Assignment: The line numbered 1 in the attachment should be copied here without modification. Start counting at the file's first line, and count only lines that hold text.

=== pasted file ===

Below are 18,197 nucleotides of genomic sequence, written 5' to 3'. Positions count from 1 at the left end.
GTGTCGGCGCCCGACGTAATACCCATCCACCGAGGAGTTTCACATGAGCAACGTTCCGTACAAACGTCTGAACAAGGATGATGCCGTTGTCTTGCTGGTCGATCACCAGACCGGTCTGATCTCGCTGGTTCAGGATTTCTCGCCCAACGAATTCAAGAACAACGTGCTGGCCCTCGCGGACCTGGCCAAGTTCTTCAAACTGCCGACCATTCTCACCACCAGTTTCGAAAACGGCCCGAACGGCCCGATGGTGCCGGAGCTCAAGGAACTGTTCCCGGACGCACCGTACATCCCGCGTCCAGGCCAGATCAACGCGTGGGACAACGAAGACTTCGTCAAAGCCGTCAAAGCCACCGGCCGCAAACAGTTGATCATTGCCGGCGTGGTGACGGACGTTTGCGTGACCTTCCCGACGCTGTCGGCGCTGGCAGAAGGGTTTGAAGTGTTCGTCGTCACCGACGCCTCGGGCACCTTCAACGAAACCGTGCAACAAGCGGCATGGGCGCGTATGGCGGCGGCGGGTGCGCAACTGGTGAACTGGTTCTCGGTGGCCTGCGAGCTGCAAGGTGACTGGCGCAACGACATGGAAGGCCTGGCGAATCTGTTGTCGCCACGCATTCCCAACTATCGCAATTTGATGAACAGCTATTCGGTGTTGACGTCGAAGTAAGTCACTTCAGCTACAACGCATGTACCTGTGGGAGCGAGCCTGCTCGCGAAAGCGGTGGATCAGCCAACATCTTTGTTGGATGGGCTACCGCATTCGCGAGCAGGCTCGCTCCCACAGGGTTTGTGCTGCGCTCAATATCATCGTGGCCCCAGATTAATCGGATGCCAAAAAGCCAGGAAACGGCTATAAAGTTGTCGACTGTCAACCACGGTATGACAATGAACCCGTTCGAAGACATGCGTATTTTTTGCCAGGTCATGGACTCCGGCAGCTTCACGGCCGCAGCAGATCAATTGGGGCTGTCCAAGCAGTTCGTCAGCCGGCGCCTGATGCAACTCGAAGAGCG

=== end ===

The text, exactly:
Below are 18,197 nucleotides of genomic sequence, written 5' to 3'. Positions count from 1 at the left end.